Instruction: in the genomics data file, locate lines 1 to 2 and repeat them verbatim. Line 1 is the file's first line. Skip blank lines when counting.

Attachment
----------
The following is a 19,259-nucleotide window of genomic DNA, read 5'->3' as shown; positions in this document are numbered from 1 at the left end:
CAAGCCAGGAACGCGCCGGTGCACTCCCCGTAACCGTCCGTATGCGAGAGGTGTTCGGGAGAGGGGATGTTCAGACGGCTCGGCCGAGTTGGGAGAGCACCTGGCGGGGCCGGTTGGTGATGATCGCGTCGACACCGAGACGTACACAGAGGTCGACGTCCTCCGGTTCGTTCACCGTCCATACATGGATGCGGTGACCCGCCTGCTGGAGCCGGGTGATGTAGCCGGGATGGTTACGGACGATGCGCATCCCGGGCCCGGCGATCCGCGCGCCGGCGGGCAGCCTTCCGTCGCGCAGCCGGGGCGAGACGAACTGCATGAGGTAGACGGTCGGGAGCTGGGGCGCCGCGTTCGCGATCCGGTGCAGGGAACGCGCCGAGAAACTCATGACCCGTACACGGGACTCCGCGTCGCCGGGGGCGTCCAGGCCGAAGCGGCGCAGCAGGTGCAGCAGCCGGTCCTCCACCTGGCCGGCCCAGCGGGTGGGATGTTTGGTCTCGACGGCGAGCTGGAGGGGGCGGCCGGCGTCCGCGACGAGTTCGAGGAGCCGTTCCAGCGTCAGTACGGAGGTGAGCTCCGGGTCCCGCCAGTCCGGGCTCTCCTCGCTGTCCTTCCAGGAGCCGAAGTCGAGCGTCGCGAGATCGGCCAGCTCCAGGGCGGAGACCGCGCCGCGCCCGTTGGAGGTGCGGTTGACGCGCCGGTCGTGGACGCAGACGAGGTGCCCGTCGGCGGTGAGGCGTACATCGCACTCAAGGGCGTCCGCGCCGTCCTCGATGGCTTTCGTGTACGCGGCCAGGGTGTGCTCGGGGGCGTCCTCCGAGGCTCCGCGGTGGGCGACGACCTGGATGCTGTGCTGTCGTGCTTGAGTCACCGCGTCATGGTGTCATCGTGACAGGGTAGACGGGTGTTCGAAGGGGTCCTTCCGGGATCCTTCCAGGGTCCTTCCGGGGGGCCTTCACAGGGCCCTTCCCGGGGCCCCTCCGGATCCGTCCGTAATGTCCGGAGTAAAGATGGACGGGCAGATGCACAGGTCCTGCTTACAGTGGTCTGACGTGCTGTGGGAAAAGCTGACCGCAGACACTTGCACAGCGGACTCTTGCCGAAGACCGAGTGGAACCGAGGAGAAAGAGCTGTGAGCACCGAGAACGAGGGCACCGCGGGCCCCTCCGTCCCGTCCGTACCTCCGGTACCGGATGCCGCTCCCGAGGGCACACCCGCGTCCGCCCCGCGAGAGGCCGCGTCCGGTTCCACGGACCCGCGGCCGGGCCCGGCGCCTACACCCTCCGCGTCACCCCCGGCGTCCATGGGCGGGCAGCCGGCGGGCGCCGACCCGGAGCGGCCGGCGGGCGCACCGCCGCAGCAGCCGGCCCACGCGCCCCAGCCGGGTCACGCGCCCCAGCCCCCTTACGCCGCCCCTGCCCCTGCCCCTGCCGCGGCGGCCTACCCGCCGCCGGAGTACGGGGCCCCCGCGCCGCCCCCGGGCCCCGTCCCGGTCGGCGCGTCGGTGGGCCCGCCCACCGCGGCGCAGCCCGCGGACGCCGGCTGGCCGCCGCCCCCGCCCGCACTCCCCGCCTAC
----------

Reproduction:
The following is a 19,259-nucleotide window of genomic DNA, read 5'->3' as shown; positions in this document are numbered from 1 at the left end:
CAAGCCAGGAACGCGCCGGTGCACTCCCCGTAACCGTCCGTATGCGAGAGGTGTTCGGGAGAGGGGATGTTCAGACGGCTCGGCCGAGTTGGGAGAGCACCTGGCGGGGCCGGTTGGTGATGATCGCGTCGACACCGAGACGTACACAGAGGTCGACGTCCTCCGGTTCGTTCACCGTCCATACATGGATGCGGTGACCCGCCTGCTGGAGCCGGGTGATGTAGCCGGGATGGTTACGGACGATGCGCATCCCGGGCCCGGCGATCCGCGCGCCGGCGGGCAGCCTTCCGTCGCGCAGCCGGGGCGAGACGAACTGCATGAGGTAGACGGTCGGGAGCTGGGGCGCCGCGTTCGCGATCCGGTGCAGGGAACGCGCCGAGAAACTCATGACCCGTACACGGGACTCCGCGTCGCCGGGGGCGTCCAGGCCGAAGCGGCGCAGCAGGTGCAGCAGCCGGTCCTCCACCTGGCCGGCCCAGCGGGTGGGATGTTTGGTCTCGACGGCGAGCTGGAGGGGGCGGCCGGCGTCCGCGACGAGTTCGAGGAGCCGTTCCAGCGTCAGTACGGAGGTGAGCTCCGGGTCCCGCCAGTCCGGGCTCTCCTCGCTGTCCTTCCAGGAGCCGAAGTCGAGCGTCGCGAGATCGGCCAGCTCCAGGGCGGAGACCGCGCCGCGCCCGTTGGAGGTGCGGTTGACGCGCCGGTCGTGGACGCAGACGAGGTGCCCGTCGGCGGTGAGGCGTACATCGCACTCAAGGGCGTCCGCGCCGTCCTCGATGGCTTTCGTGTACGCGGCCAGGGTGTGCTCGGGGGCGTCCTCCGAGGCTCCGCGGTGGGCGACGACCTGGATGCTGTGCTGTCGTGCTTGAGTCACCGCGTCATGGTGTCATCGTGACAGGGTAGACGGGTGTTCGAAGGGGTCCTTCCGGGATCCTTCCAGGGTCCTTCCGGGGGGCCTTCACAGGGCCCTTCCCGGGGCCCCTCCGGATCCGTCCGTAATGTCCGGAGTAAAGATGGACGGGCAGATGCACAGGTCCTGCTTACAGTGGTCTGACGTGCTGTGGGAAAAGCTGACCGCAGACACTTGCACAGCGGACTCTTGCCGAAGACCGAGTGGAACCGAGGAGAAAGAGCTGTGAGCACCGAGAACGAGGGCACCGCGGGCCCCTCCGTCCCGTCCGTACCTCCGGTACCGGATGCCGCTCCCGAGGGCACACCCGCGTCCGCCCCGCGAGAGGCCGCGTCCGGTTCCACGGACCCGCGGCCGGGCCCGGCGCCTACACCCTCCGCGTCACCCCCGGCGTCCATGGGCGGGCAGCCGGCGGGCGCCGACCCGGAGCGGCCGGCGGGCGCACCGCCGCAGCAGCCGGCCCACGCGCCCCAGCCGGGTCACGCGCCCCAGCCCCCTTACGCCGCCCCTGCCCCTGCCCCTGCCGCGGCGGCCTACCCGCCGCCGGAGTACGGGGCCCCCGCGCCGCCCCCGGGCCCCGTCCCGGTCGGCGCGTCGGTGGGCCCGCCCACCGCGGCGCAGCCCGCGGACGCCGGCTGGCCGCCGCCCCCGCCCGCACTCCCCGCCTAC